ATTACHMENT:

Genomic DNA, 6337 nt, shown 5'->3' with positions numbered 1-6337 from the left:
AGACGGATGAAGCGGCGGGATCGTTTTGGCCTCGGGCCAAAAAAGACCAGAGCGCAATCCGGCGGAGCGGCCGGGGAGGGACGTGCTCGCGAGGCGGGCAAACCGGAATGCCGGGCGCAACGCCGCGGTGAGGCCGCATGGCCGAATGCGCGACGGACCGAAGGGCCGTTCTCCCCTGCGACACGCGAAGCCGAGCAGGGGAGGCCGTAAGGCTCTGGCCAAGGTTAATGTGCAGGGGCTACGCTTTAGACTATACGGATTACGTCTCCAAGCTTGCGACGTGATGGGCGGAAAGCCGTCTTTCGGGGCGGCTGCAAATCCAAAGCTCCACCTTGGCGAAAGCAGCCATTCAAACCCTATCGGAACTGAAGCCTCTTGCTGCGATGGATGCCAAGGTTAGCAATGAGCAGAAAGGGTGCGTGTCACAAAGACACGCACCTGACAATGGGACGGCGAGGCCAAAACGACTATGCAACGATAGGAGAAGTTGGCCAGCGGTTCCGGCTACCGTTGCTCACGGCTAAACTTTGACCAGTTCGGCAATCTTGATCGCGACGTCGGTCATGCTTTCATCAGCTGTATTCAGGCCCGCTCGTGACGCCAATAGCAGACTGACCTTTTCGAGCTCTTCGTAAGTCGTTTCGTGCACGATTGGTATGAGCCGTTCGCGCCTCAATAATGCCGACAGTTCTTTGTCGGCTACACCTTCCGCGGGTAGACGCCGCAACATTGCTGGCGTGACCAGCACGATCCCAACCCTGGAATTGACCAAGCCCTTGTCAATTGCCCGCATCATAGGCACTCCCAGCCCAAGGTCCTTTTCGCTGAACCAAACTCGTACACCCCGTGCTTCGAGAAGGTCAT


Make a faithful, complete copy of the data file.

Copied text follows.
Genomic DNA, 6337 nt, shown 5'->3' with positions numbered 1-6337 from the left:
AGACGGATGAAGCGGCGGGATCGTTTTGGCCTCGGGCCAAAAAAGACCAGAGCGCAATCCGGCGGAGCGGCCGGGGAGGGACGTGCTCGCGAGGCGGGCAAACCGGAATGCCGGGCGCAACGCCGCGGTGAGGCCGCATGGCCGAATGCGCGACGGACCGAAGGGCCGTTCTCCCCTGCGACACGCGAAGCCGAGCAGGGGAGGCCGTAAGGCTCTGGCCAAGGTTAATGTGCAGGGGCTACGCTTTAGACTATACGGATTACGTCTCCAAGCTTGCGACGTGATGGGCGGAAAGCCGTCTTTCGGGGCGGCTGCAAATCCAAAGCTCCACCTTGGCGAAAGCAGCCATTCAAACCCTATCGGAACTGAAGCCTCTTGCTGCGATGGATGCCAAGGTTAGCAATGAGCAGAAAGGGTGCGTGTCACAAAGACACGCACCTGACAATGGGACGGCGAGGCCAAAACGACTATGCAACGATAGGAGAAGTTGGCCAGCGGTTCCGGCTACCGTTGCTCACGGCTAAACTTTGACCAGTTCGGCAATCTTGATCGCGACGTCGGTCATGCTTTCATCAGCTGTATTCAGGCCCGCTCGTGACGCCAATAGCAGACTGACCTTTTCGAGCTCTTCGTAAGTCGTTTCGTGCACGATTGGTATGAGCCGTTCGCGCCTCAATAATGCCGACAGTTCTTTGTCGGCTACACCTTCCGCGGGTAGACGCCGCAACATTGCTGGCGTGACCAGCACGATCCCAACCCTGGAATTGACCAAGCCCTTGTCAATTGCCCGCATCATAGGCACTCCCAGCCCAAGGTCCTTTTCGCTGAACCAAACTCGTACACCCCGTGCTTCGAGAAGGTCAT